Cross-tab analysis is used to evaluate if categorical variables are associated. This tool is also known as chi-square or contingency table analysis

The data are from a sample of 580 newspaper readers that indicated (1) which newspaper they read most frequently (USA today or Wall Street Journal) and (2) their level of income (Low income vs. High income). The data has three variables: A respondent identifier (id), respondent income (High or Low), and the primary newspaper the respondent reads (USA today or Wall Street Journal).

We will examine if there is a relationship between income level and choice of newspaper. In particular, we test the following null and alternative hypotheses:

- H0: There is no relationship between income level and newspaper choice
- Ha: There is a relationship between income level and newspaper choice

If the null-hypothesis is rejected we can investigate which cell(s) contribute to the hypothesized association. In Radiant (Basics > Cross-tab) choose Income as the first factor and Newspaper as the second factor. First, compare the observed and expected frequencies. The expected frequencies are calculated using H0 (i.e., no association) as (Row total x Column Total) / Overall Total.

The (Pearson) chi-squared test evaluates if we can reject the
null-hypothesis that the two variables are independent. It does so by
comparing the observed frequencies (i.e., what we actually see in the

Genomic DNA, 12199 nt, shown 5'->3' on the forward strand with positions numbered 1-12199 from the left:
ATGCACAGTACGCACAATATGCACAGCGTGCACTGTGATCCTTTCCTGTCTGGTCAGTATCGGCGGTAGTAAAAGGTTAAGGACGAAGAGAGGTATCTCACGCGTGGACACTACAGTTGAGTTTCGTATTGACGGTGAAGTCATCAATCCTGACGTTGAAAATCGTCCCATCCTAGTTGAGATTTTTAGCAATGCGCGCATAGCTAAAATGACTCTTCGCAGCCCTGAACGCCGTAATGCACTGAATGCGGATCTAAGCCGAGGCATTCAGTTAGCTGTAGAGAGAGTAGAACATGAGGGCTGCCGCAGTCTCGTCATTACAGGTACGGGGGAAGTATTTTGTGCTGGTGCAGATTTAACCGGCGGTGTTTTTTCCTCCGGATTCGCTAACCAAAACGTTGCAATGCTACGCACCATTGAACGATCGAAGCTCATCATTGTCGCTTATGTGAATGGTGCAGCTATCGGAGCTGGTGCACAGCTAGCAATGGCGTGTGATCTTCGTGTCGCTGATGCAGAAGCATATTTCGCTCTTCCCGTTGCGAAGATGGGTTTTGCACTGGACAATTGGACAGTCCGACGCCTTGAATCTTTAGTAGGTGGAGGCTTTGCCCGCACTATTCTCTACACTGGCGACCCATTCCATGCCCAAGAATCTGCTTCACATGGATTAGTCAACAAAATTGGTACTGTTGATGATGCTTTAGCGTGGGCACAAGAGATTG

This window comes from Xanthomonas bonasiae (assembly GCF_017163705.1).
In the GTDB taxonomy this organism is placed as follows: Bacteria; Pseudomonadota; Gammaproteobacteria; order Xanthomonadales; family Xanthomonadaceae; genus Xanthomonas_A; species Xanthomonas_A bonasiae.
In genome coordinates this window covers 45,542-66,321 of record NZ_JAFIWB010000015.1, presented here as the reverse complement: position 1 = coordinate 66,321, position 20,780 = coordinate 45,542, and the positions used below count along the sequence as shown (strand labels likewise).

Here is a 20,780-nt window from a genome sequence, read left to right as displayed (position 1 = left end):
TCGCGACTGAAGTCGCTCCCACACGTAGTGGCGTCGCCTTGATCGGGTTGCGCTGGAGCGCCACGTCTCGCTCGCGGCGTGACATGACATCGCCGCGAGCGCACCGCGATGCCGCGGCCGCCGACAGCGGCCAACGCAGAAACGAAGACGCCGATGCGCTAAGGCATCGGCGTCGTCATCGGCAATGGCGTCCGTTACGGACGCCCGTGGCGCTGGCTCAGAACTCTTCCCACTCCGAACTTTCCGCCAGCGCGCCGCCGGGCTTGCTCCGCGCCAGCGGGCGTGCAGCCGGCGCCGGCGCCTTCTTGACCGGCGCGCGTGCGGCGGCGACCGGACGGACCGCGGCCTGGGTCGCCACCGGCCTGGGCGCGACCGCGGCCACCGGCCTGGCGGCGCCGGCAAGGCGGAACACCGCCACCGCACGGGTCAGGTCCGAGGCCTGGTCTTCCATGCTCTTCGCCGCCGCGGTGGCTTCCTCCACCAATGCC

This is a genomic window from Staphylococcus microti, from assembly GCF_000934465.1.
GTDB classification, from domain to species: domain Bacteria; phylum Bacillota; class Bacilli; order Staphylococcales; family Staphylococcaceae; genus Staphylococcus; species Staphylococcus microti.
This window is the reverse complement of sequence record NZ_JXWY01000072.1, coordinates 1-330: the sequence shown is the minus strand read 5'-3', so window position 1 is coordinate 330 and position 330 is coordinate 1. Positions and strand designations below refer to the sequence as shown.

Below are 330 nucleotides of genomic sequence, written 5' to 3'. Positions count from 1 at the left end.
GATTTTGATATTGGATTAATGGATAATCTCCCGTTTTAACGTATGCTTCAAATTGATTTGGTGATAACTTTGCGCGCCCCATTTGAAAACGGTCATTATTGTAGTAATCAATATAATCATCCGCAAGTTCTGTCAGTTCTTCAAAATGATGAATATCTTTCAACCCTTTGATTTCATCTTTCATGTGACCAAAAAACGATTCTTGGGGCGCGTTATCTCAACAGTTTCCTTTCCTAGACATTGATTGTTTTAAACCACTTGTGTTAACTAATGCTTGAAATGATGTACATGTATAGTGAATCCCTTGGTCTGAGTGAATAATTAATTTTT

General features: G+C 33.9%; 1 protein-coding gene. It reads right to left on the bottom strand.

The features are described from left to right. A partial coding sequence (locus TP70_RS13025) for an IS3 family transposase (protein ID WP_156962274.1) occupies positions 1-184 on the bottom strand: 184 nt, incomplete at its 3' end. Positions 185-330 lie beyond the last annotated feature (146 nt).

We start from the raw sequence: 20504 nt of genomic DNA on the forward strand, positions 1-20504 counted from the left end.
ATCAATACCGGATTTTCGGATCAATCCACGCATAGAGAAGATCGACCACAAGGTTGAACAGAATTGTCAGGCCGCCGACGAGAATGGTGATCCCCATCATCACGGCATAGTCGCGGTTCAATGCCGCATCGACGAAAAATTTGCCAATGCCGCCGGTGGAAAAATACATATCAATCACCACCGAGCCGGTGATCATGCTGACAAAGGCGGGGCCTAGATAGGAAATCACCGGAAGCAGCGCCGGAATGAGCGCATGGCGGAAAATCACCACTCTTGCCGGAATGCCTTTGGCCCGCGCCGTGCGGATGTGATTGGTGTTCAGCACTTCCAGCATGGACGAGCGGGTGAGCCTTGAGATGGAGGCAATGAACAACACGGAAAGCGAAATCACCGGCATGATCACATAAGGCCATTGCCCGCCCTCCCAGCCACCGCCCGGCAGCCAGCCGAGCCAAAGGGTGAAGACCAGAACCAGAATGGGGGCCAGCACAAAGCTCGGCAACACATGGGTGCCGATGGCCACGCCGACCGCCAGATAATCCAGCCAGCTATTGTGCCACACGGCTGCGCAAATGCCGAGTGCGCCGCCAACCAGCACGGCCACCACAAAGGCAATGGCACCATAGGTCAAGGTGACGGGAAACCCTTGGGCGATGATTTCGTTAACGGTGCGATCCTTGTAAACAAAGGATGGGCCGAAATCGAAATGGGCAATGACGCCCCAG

data) to the expected frequencies (i.e., what we would expect to see if
the two variables were independent). If there are big differences
between the table of expected and observed frequencies the chi-square
value will be *large*. The chi-square value for each cell is
calculated as `(o - e)^2 / e`

, where `o`

is the
observed frequency in a cell and `e`

is the expected
frequency in that cell if the null hypothesis holds. These values can be
shown by clicking the `Chi-squared`

check box. The overall
chi-square value is obtained by summing across all cells, i.e., it is
the sum of the values shown in the *Contribution to chi-square*
table.

In order to determine if the chi-square value can be considered
*large* we first determine the degrees of freedom (df). In
particular: df = (# rows - 1) x (# columns - 1). In a 2x2 table, we have
(2-1) x (2-1) = 1 df. The output in the *Summary* tab shows the
value of the chi-square statistic, the associated df, and the p.value
associated with the test. We also see the contribution from each cells
to the overall chi-square statistic.

Remember to check the expected values: All expected frequencies are larger than 5 therefore the p.value for the chi-square statistic is unlikely to be biased. As usual we reject the null-hypothesis when the p.value is smaller 0.05. Since our p.value is very small (< .001) we can reject the null-hypothesis (i.e., the data suggest there is an association between newspaper readership and income).

We can use the provided p.value associated with the Chi-squared value
of 187.783 to evaluate the null hypothesis. However, we can also
calculate the critical Chi-squared value using the probability